Following in the visual traditions of works such as Bladerunner or the comic book version of The Surrogates, The Tomorrows is a dystopian cyberpunk story. Set some time after the 21st Century, we follow Zoey, an artist (which is apparently illegal in this future) as she she gets wrapped up in an underground resistance known as The Tomorrows. Who are The Tomorrows? What are they rebelling against? What has happened to bring about this future? It’s all a bit vague, but we do know at least that they’re butting heads with the Atlas Corporation and supposedly there’s a doomsday device that can instantly control anybody on the planet.
The thing that struck me right off the bat with this book was the visuals. Jason Copland’s artwork, especially paired with Adam Metcalfe’s coloring is right up my alley. The line work is loose and expressive, but never over the top or confusing. The action has a real sense of movement to it and the individual panel compositions are totally on point. The colors are bright and saturated, including neon pinks and blues. The whole book looks like a poster for the film Drive come to life. The costume and location designs are really nice as well. The cities are busy and bustling, filled with neon signs in in the air and dirt and grime on the ground. It feels like a mixture of Bladerunner and Akira. Everything is an exaggerated 80’s aesthetic and it totally works for the kind of story they’re telling.
The writing on the other hand is a bit uneven. I love the visuals of the world, but they take almost no time to explain anything that’s going on, so the conflict feels very slapped together. We have a corporation and a resistance and they’re warring because I guess that’s what they’re supposed to do. Things move at breakneck speed and by the time our heroes are in danger we haven’t even had a single moment to get to know any of them. Without really understanding the conflict or connecting with the characters at all it begs the question of why we should care. Writer Curt Pires seems more interested in creating an overall tone and an edgy attitude than anything we can latch onto, though. There are tons of pop culture references, including everything from Toshiro Mifune to Andy Warhol to 120 Days of Sodom and characters utter lines such as, “I’m gonna murder the shit out of you.”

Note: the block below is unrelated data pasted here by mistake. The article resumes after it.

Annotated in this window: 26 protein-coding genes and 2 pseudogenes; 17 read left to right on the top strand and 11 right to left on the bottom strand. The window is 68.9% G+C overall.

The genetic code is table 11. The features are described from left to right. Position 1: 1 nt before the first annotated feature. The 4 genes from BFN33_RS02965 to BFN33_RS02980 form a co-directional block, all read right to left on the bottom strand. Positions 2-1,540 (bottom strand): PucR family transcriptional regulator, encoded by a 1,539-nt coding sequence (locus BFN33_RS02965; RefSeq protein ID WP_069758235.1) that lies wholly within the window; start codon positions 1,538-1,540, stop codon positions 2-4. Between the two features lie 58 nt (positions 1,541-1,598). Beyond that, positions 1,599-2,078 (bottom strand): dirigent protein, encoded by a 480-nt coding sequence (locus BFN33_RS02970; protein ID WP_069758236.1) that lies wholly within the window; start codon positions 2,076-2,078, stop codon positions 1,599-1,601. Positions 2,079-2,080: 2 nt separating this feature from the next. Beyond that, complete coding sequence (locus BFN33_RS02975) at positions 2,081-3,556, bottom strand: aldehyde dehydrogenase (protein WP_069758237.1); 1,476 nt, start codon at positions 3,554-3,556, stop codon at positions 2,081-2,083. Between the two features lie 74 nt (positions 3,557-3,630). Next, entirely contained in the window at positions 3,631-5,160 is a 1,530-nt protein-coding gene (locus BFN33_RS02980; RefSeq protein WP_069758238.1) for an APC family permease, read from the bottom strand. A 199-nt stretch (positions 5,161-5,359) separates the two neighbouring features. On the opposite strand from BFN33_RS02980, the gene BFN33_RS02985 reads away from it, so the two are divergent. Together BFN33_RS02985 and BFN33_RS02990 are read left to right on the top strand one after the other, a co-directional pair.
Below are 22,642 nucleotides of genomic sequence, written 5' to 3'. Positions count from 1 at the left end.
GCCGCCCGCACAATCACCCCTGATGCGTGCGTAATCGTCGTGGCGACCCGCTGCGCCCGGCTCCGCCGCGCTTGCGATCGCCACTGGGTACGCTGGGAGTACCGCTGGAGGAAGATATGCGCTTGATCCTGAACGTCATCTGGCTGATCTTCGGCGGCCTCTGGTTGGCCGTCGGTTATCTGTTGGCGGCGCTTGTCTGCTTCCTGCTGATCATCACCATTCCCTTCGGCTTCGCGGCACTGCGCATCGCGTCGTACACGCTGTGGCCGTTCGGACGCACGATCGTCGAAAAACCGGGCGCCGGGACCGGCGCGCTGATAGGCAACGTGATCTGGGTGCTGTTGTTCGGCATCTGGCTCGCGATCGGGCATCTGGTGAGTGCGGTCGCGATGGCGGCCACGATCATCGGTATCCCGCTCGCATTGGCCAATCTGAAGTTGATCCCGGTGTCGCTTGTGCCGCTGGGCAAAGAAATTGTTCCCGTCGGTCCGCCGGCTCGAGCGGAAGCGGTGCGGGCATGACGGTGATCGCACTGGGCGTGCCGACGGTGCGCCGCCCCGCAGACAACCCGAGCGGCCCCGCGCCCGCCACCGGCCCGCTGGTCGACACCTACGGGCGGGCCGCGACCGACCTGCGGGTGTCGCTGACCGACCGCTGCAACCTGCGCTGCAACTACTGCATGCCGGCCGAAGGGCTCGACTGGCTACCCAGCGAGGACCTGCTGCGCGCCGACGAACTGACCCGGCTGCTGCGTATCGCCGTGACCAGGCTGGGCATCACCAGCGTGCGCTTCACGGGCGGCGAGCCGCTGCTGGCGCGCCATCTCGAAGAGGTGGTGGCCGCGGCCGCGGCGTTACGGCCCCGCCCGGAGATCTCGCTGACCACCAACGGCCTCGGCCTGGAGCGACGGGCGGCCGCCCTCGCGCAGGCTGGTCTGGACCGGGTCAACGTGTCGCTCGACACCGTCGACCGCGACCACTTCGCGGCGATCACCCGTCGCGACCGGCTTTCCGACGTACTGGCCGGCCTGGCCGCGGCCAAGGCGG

As a first issue it sort of does its’ job. I want to like it because I love the aesthetic. The colors and designs are really appealing in a retro-future kind of way and the artwork is well done. I’m interested in the world and characters they’ve presented, but they need to slow down so I can actually learn a bit about them. Action is good, and I’ve certainly criticized plenty of works for not having enough, but this feels like a bit much all at once. Hopefully they take their time with expanding on the world and giving the characters more personality in the upcoming issues, rather than simply giving everyone an overall edgy attitude.
Wicked Rating: 6/10